The Fundamentals : Posing
The digital revolution has come and gone and now digital images are the norm and are obviously here to stay. As a pro photographer with 26 years in the business, I’ve seen trends come and go in our business and the thing that gives any photographer staying power is having a good understanding of the fundamentals of good photography. Unfortunately one of those fundamentals that I see as sadly lacking on so many websites these days is a good understanding of proper posing. Ugh … you say, I hate posed photos, too stiff, too traditional.
Well there’s nothing new in what you say, at all. Traditional posing can look stiff and boring and completely contrived if done poorly. But it can also look comfortable and relaxed instead, if done properly.
What I see today going on a lot in photography is such a complete lack of posing that in my opinion the pendulum has swung too far and many new photographers are just snapping away while people just do their thing in what’s commonly called “freestyle images”. Don’t get me wrong, if done well I really like candid images that capture the emotive moment. Unfortunately while some photographers are so busy focussing on a great expression, or the family laughing (or whatever), they are giving little attention to positioning, placement and composition. Since just about every family now owns their own digital camera and there are no longer film costs to consider when they are chronicling their own family history, they are also shooting freestyle. So when they hire a professional photographer to create a family portrait to go on their wall and they’re considering spending over $500 for a wall sized image I’m guessing they will want to to be confident that the portrait you create is not something they could have shot themselves.
I think getting a shot of a couple holding their kids where everyone is smiling or laughing is great, but keep in mind, with digital, just about anybody can get a great shot like that. So how can we stand apart in our craft? What makes us professional? I like to think it’s training; training and practise. I often hear comments behind me at weddings when I quickly set up group portraits and pose the group paying close attention to the placement of hands and feet and colours of clothing in relation to where I put them. The comments are usually about how fast I work while creating a pleasing composition with a group of people.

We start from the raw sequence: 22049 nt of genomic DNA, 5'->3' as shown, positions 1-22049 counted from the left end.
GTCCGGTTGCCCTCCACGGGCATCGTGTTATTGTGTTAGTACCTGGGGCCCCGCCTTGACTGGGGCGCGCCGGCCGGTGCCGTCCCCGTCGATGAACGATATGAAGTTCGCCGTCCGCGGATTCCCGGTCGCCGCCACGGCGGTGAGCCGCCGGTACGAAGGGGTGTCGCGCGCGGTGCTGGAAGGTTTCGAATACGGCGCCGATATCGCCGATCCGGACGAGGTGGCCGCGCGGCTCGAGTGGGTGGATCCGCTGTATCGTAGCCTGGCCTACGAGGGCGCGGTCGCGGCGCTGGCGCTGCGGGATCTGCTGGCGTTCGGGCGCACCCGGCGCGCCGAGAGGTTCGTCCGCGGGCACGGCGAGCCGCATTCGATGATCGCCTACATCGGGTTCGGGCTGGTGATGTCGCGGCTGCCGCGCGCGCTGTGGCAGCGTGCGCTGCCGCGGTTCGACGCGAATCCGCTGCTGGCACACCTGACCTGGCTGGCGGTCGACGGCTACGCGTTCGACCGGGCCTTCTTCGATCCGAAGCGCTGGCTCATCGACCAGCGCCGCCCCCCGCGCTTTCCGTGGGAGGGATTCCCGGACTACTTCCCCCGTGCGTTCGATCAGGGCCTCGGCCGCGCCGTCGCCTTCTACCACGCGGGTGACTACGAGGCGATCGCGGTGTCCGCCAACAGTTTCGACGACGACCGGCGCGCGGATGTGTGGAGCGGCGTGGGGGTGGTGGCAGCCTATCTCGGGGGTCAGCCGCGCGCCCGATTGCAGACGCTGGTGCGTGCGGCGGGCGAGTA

I use the rule of triangles when arranging a group so the there is always a flow from person to person. When putting a group together I always decide who will be the focal point and build the rest of the group around them. This might be the mother and father, bride and groom or just because of what they are wearing that will draw the most attention to them.
Posing individuals and couples to flatter them is an art that many won’t take the time to learn. I believe this knowledge is what will make your work stand out from the crowd. Today it takes nothing to create your own website and it seems just about everyone with a decent camera is deciding that they are a photographer, so as professionals we need to have images that reflect our level of expertise. Our imagery should reflect our knowledge of lighting, and posing in a way that most amateurs could not emulate.
Since I find that mothers are usually the ones who commission a portrait to be taken of the family I make sure that in a group portrait the mother will look amazing. It’s important to consider her placement and pose will be flattering and comfortable. People will not have a great expression if they are physically uncomfortable so I always go in and show them by example exactly how I want them to stand or sit. I build their confidence and improve their expression by praising their appearance when I return to my camera.
In the example above I have used comfortable spacing and different head levels to create a pleasing and comfortable looking family grouping. This would be considered a traditional style portrait but I ( and more importantly), the client believe they look both relaxed and casual. This kind of group arrangement is so much easier to sell in a large wall size because of the head sizes of the group. I‘ll point out in my sales presentation that you would never hang a wristwatch where a wall clock should be so it’s clearly better to have a portrait where the faces of everyone can be easily seen from everywhere in the room where it hangs.So do whatever it takes to learn classic posing in addition to getting the candids. I’m pretty confident it will raise your bottom line and set you apart from all the other “freestyle” photographers.